[tlhIngan Hol] Klingon Word of the Day: SuS

Steven Boozer sboozer at uchicago.edu
Wed Jun 13 08:22:32 PDT 2018


Klingon word: SuS
Part of speech: noun
Definition: wind, breeze
Source: TKD
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SuSHom  	wisp of air  (n) 
SuS'a'  		strong wind (n)

SuSmo' joqtaH 
It is fluttering in the breeze. TKD

(TKD 28):  The noun{ SuSmo'} means "due to the breeze", so the whole sentence is literally "Due to the breeze, it [a flag] is fluttering."

(qurgh < MO, qep'a' 2017):  You can also say {ver SuS'a'} "a tornado happens" (literally: "the big wind spirals").  {ver SuS} (or {ver SuSHom}) would most likely refer to a whirlwind.
 
(KGT 122):  A well-known Klingon myth tells of a man in the ancient city of Quin'lat who dies because, during a storm, he remained outside the walls of the city in order to show that he was not afraid of the storm and to make the storm respect him. Kahless, who was in the city at the time, remarked {qoH vuvbe' SuS} ("The wind does not respect a fool"), which has become a frequently repeated proverb. The idiomatic expression {ghaH vuv SuS neH} ("he/she wants the wind to respect him/her") comes from the same story; it is used to mean "He/she is foolish" or "He/she is a fool". For example, one might answer the question {qatlh betleHDaj tlhapbe'?} ("Why doesn't he take his bat'leth?") by saying {ghaH vuv SuS neH} ("He wants the wind to respect him" -- that is, "He's a fool". The expression can be modified to apply to different persons or situations:  {muvuvpu' SuS vIneH} ("I wanted the wind to respect me" -- in other words, "I acted like a fool");  {bImaw''a'? Duvuv SuS DaneH'a'?} ("Are you crazy? Do you want the wind to respect you?" -- that is, "What's with you? Are you an idiot?").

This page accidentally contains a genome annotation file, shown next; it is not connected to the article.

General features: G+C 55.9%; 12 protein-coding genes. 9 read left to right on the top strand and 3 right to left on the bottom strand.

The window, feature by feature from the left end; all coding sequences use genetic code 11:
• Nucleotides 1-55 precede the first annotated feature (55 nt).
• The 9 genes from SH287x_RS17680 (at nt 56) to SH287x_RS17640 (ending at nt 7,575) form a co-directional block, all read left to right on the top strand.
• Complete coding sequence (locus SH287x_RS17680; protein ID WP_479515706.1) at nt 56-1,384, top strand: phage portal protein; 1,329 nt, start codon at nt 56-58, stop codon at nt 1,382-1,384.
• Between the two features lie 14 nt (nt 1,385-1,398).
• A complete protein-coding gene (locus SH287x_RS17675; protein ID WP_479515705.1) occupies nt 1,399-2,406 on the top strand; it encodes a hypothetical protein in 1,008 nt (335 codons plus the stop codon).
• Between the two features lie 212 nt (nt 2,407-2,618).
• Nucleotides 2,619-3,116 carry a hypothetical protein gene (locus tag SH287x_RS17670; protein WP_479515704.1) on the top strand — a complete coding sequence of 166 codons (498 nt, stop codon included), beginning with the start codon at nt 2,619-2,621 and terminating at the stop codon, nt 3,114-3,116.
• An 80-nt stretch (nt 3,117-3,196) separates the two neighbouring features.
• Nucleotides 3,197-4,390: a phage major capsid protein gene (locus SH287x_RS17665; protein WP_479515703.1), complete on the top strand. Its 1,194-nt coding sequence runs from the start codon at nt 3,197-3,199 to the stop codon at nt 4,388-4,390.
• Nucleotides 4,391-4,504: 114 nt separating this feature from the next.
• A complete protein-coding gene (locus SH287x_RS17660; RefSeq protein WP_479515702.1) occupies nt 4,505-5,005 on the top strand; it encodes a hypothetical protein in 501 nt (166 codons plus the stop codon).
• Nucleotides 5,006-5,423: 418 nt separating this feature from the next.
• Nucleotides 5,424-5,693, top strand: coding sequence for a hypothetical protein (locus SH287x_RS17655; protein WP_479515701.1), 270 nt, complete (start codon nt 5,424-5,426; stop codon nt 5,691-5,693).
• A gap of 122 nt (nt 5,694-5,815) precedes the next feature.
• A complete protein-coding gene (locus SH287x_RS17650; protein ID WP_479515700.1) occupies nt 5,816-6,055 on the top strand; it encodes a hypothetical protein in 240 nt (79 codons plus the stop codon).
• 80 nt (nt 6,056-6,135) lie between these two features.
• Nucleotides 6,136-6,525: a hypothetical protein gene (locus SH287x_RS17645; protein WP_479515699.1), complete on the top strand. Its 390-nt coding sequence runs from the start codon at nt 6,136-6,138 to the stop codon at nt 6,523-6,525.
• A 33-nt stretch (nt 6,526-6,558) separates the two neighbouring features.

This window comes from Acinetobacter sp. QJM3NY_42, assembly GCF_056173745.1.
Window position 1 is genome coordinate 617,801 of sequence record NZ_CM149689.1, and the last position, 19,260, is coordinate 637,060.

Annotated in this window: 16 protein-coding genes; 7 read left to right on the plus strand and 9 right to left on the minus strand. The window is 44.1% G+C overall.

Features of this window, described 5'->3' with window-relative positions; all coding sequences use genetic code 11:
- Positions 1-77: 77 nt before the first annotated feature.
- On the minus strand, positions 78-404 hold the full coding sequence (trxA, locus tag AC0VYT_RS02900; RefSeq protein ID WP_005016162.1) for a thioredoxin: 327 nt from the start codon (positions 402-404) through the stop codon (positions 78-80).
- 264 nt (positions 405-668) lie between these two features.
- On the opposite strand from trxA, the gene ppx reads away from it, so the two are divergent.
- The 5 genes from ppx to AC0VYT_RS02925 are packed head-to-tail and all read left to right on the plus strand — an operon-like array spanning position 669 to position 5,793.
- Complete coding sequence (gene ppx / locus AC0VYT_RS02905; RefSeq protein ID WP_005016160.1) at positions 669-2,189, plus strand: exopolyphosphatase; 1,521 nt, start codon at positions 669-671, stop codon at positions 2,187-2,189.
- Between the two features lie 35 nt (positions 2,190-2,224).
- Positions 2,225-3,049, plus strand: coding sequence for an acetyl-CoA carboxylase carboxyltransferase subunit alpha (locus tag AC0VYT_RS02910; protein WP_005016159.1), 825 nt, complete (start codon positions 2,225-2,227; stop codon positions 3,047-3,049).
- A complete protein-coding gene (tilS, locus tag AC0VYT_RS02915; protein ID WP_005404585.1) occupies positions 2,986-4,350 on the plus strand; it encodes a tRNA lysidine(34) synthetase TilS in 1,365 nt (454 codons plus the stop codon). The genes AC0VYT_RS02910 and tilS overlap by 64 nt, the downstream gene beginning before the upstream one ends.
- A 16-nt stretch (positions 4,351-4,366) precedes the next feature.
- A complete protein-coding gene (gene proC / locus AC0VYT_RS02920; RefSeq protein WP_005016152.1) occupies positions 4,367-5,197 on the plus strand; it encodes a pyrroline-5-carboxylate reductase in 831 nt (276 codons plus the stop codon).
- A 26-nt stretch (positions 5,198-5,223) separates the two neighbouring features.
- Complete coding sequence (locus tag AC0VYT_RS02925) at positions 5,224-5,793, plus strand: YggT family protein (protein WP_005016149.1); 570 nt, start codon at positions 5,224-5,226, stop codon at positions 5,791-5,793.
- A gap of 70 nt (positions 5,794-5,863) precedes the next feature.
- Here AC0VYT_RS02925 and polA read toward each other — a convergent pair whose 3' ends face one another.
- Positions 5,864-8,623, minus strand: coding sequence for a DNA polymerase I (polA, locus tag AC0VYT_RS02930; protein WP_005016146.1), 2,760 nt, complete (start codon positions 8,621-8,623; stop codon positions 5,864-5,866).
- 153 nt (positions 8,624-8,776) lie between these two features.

SuSDeq  	windbag,  bellows (*susdek*) (n)

(KGT 75):  Wind instruments (there is no overall term for them) range from the simple flute or fife ({Dov'agh}), generally crafted from a bone, to the highly complex {meSchuS}. This is a very large instrument, not at all easily moved from place to place, which consists of a network of interlocking tubes. One tube terminates in the mouthpiece ({ngujlep}) into which the player blows ({SuS}). The instrument's pitch and timbre are modified by fingering strategically placed holes in the tubing and by moving the hands in various ways (to move the fingers in this way is to {Heng}).

SuS  		blow (into wind instrument) to produce sound (v) 

(qepHom 2017 p.20):  The verb {jo'} means "blow into a container of some kind" in the sense of inflate, fill with air, blow up ...  It's used for blowing up a balloon, blowing into a paper bag (so you can then hit the bag against something so that it explodes with a loud noise), whatever it is that glass blowers do, and, yes, blow bubbles. It's not the same as {SuS}, which can also be used for blowing out a candle. With {SuS} you're blowing into/onto/at something, but the air gets out of the thing (or never goes in it). With {jo'}, the air is trapped in the thing and can't come out until you let it out (or the thing breaks). The object of both verbs is the thing you blow into/onto/at. If you use a {-Daq} construction, it implies that you missed - you blew towards the object, but the air bypassed it.

SEE ALSO:
SIp 		gas (n)
muD 		atmosphere (n)
rewve' 		air (everyday word) (n)
lay 		air (technical term) (n)
SeS 		steam (n)
tlhIch 		smoke (n)
chal 		sky (n)

vIH 		move, be in motion (v)

--
Voragh
Ca'Non Master of the Klingons




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